On one occasion, four of the settlers had met at Roller's house for the purpose of going on a hunt for deer. Early in the morning, when just ready to start, Roller heard the breaking of a twig near his cabin. He peered out into the deep gloom of the misty morning, and discovered three Indians crouching near an oak tree. It was very evident that the Indians had not been close enough to the house to ascertain the number within and the inmates were in a state of doubt as to the number of savages. Profound silence was observed and it was resolved to shoot from the window as soon as the light was sufficiently strong to render their aim certain. The Indians were evidently waiting for Roller to come out of his house. At length, when they thought the proper time had come, the settlers gathered at the window and thrust out their rifles as silently as possible. The quick eyes of the savages saw, even by the hazy light, that there were too many muzzles to belong to one man, and they took to the woods with all the speed they could command, leaving behind them a quantity of venison and dried corn, and a British rifle.
On another occasion, Roller had an encounter with a single Indian in the woods, which probably stands unparalleled in the history of personal encounters between a savage and a white man. Roller left home about seven o'clock in the morning, in search of deer. He had ranged along the edge of the mountain an hour or two when he heard a rifle-shot but a short distance from him, and a minute had scarcely elapsed before a wounded doe came in the direction where he stood. To shoot it was but the work of an instant, because he supposed that one of his neighbors had wounded it; for the thought of the presence of Indians never entered his head. Yet it appears that it was an Indian who fired. The Indian mistook the crack of Roller's rifle for that of a companion left at the base of the mountain. Under this impression, the Indian, anxious to secure the doe, and Roller, intent on bleeding her, both neglected one of the first precautions of the day, - via: to reload their rifles. Roller was leaning over the doe, when he heard the crust of snow breaking in a thicket near him. He jumped to this feet, and was confronted by the Indian, - a tall, muscular fellow, who was quite as large as Roller. The savage, well aware of the fact that neither of the rifles were loaded, and probably satisfied in meeting, "a foeman worthy of this tale, " deliberately placed his gun against a tree by the side of Roller's and drawing his tomahawk, he cast a glance of savage delight at the white man before him, which seemed to imply that he would soon show him who was the better man of the two. Roller, anticipating his intentions, drew his tomahawk and stood on the defensive. The savage made a spring, when Roller jumped aside, and the Indian passed. The latter suddenly wheeled, when Roller struck him upon the elbow of the uplifted hand, and the hatchet fell. Fearing to stoop to regain it, the savage drew his knife and turned upon Roller. They clinched, and a fearful struggle ensued. Roller held his hatchet, and in this manner they struggled until they both were tripped by the carcass of the doe; still both retained their hold Roller, fortunately grasped his knife lying beside the doe, with his left hand, and thrust it into the side of the Indian. The struggle now became terrible and by one powerful effort the savage loosened himself and attempting to close again, the savage stabbed Roller in the shoulder and in the arm. Roller had dropped his hatchet in regaining his feet, and the combat was now a deadly one with knives. They cut and thrust at each other until their buckskin hunting-shirts were literally cut into ribbons and the crusted snow was dyed with their blood. At length, faint with the loss of blood, the combat ceased, by mutual consent as it were, and the Indian, loosening himself from Roller's grasp, took his rifle and disappeared. Roller stanched with frozen snow and some tow, the only dangerous wound he had and managed to reach his home. He was stabbed in four or five places, and it was some weeks before he fully recovered from his wounds. The skeleton of the savage with his rifle by his side, was found the succeeding summer on the top of Warrier Ridge.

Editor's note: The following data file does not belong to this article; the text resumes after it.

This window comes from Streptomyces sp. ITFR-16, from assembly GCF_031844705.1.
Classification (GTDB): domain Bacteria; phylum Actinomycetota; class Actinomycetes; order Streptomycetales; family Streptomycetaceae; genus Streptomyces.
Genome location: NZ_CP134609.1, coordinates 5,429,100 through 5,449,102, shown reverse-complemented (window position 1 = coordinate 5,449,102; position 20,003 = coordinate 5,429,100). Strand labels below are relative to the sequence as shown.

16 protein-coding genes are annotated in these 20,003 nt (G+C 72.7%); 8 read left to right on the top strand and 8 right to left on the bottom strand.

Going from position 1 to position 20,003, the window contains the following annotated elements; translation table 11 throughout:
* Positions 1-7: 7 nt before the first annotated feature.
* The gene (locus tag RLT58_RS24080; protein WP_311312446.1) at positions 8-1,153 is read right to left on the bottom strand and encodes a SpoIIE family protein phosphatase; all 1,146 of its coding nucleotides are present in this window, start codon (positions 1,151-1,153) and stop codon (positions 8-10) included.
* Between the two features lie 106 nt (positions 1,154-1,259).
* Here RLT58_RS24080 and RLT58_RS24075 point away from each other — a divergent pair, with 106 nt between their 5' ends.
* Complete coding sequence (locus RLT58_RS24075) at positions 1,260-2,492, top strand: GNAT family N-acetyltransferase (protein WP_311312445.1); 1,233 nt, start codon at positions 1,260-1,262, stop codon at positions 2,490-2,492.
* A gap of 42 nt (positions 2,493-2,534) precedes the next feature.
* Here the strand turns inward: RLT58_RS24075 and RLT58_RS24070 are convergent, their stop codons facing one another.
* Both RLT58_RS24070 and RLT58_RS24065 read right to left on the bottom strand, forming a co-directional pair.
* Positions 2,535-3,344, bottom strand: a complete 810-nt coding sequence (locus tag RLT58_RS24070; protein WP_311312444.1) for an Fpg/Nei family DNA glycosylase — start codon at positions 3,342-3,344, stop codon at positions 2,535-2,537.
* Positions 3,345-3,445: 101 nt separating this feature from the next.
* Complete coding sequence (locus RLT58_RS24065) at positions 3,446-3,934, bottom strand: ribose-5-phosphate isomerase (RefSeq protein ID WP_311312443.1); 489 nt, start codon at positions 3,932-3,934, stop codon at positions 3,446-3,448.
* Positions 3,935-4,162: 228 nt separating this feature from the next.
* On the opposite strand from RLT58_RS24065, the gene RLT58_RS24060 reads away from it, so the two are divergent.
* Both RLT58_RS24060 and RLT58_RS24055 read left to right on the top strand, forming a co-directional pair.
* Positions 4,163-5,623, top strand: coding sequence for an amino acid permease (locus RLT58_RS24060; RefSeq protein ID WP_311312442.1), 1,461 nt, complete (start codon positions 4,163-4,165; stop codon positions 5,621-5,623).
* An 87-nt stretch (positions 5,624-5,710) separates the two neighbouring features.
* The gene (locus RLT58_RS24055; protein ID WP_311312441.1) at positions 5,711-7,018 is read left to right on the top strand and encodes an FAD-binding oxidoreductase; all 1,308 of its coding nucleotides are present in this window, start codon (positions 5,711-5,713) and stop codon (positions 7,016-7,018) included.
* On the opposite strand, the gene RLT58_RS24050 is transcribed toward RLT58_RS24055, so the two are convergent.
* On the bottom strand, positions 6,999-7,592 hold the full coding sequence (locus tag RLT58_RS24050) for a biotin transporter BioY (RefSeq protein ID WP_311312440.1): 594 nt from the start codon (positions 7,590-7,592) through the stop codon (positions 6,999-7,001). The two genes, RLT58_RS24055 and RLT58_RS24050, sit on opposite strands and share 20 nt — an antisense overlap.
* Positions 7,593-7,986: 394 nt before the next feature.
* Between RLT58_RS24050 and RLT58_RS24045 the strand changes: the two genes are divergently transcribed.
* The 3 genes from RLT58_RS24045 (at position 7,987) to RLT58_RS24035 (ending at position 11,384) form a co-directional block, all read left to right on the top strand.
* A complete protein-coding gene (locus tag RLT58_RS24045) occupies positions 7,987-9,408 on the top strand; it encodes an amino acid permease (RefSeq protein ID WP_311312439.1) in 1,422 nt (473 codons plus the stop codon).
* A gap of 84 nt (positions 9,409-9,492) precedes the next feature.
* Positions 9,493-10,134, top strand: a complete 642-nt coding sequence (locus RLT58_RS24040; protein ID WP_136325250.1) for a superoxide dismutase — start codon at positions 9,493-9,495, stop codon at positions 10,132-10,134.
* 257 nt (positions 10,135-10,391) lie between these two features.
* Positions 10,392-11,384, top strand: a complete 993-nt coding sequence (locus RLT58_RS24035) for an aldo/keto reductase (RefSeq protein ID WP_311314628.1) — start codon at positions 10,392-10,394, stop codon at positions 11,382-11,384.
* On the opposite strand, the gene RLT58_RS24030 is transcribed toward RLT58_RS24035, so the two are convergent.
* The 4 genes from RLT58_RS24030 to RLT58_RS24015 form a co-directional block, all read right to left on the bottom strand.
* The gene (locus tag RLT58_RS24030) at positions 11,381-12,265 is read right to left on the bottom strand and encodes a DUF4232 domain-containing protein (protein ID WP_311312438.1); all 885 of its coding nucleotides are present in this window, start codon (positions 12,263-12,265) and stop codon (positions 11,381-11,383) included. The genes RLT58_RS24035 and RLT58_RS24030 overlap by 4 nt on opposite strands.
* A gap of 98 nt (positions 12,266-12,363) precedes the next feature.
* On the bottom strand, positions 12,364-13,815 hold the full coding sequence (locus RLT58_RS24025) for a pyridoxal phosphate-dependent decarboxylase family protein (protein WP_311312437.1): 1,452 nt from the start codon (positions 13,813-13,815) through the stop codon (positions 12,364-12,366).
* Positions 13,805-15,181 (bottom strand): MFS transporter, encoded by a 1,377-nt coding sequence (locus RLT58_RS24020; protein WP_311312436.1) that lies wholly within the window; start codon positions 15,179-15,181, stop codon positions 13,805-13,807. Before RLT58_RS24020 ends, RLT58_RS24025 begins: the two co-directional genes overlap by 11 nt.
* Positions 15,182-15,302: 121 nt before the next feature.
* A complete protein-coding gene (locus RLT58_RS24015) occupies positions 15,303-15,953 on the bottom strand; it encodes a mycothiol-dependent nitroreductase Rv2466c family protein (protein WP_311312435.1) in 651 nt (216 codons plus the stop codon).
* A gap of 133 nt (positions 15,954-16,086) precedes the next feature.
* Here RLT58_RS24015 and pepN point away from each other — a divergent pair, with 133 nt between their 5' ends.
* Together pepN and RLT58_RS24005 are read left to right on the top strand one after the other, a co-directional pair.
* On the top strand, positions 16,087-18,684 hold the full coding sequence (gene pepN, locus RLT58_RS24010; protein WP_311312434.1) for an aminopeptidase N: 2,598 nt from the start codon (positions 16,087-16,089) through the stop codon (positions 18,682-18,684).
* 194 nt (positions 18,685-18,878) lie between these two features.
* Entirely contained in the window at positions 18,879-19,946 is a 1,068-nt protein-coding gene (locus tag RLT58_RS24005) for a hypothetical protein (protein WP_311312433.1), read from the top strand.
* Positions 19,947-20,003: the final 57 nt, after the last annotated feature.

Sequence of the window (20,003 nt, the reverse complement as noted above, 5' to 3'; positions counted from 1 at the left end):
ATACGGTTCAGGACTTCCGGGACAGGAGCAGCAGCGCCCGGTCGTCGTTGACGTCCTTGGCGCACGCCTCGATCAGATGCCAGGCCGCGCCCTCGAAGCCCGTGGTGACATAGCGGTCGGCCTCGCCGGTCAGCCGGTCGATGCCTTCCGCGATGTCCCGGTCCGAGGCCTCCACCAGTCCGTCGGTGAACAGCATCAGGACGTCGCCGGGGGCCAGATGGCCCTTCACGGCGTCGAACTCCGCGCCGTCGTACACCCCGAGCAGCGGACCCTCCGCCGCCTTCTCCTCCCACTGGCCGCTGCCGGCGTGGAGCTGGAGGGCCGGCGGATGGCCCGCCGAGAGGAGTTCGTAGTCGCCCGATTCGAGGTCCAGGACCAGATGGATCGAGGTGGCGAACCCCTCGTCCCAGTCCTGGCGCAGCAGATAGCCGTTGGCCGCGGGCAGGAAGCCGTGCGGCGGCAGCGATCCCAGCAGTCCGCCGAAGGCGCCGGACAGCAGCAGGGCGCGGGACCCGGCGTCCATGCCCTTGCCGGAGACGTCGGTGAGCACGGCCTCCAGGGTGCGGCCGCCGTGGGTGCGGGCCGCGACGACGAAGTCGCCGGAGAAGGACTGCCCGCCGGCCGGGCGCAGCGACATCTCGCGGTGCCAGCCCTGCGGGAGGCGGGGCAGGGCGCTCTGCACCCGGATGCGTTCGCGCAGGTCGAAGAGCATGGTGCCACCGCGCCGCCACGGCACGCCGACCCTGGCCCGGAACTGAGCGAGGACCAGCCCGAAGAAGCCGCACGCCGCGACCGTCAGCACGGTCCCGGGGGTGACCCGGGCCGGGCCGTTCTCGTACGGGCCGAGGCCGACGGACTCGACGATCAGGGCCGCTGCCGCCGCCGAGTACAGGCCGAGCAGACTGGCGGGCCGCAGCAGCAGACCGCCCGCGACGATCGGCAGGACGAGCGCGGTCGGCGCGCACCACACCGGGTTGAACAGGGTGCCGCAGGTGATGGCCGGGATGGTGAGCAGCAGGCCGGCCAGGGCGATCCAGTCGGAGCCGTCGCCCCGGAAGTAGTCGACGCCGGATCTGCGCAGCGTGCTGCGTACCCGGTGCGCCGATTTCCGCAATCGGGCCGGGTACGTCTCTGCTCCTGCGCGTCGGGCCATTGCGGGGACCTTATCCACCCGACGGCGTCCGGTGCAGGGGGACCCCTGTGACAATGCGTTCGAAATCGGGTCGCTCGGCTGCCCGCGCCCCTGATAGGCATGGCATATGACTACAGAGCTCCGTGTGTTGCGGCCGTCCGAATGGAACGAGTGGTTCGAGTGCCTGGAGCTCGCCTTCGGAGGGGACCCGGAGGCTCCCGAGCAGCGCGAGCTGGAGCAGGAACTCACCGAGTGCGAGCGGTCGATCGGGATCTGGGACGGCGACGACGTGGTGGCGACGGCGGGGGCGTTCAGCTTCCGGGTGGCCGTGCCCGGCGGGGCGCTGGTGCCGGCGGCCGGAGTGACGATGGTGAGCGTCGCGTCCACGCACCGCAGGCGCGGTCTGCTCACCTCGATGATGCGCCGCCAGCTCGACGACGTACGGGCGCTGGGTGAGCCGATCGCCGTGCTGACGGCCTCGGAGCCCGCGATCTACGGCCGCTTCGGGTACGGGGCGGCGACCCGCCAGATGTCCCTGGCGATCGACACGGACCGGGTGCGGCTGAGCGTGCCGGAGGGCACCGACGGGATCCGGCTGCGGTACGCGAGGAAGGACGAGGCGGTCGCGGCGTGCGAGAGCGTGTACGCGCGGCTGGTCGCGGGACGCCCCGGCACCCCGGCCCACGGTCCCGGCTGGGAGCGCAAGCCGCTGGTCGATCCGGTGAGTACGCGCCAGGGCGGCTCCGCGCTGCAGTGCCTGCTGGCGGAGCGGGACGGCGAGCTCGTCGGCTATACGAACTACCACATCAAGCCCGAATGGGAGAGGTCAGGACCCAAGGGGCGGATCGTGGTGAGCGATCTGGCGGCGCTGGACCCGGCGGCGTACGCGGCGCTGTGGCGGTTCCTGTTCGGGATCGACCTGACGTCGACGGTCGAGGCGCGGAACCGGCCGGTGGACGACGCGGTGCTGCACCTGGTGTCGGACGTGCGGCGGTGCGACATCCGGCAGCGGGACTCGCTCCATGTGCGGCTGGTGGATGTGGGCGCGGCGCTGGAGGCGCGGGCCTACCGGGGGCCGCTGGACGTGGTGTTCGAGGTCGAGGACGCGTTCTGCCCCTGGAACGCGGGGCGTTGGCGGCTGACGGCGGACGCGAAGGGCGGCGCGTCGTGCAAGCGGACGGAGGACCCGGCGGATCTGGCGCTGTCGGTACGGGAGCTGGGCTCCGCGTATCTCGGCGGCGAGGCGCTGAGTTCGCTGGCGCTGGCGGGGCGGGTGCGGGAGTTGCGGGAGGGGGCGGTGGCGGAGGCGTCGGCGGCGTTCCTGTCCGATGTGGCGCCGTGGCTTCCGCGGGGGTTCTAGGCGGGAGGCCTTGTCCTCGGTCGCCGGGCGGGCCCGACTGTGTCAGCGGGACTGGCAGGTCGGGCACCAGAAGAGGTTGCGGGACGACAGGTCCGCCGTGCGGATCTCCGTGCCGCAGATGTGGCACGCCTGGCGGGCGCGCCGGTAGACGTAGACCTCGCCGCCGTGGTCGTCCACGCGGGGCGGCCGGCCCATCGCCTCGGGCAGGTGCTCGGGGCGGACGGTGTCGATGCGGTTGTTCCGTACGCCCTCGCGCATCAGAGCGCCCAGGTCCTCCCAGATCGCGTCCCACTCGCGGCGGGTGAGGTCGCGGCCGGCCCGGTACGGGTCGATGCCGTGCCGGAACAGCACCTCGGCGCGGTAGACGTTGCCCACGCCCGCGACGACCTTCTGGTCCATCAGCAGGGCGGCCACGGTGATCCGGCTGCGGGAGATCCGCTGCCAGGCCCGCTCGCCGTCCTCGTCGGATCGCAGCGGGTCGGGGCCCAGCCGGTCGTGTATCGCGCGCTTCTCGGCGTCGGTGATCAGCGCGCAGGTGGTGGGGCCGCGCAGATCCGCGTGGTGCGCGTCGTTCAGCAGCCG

The time of Roller's death is not positively known. Mr. Maguire thought it was in the fall of 1781.From subsequent evidences three Indians came down from the mountain avoiding the fort of Jacob Roller, Sr. which was located at the head of Sinking Valley and passed on down through he valley to the house of Bebault whom they tomahawked and scalped.
From thence they went to the hours of Jacob Roller, Jr. who was alone at the time, his family being at this father's fort. He was murdered and scalped while at work in his corn-field. His absence from the fort at night created alarm, and early next morning a party went down to his house to see if anything had befallen him. While searching for him, one of the men discovered blood on the bars, which soon led to the discovery of his body in the field."
Wednesday, January 4, 2012
Saturday, December 31, 2011
Among our collections, is an old postcard collection from my husband's grandmother, Clara Coleman. Here are 4 of my favorite New Year's cards from the collection. The first was written in 1922; the second was written in 1932; the third was never used and the fourth in 1927. Happy New Year to all!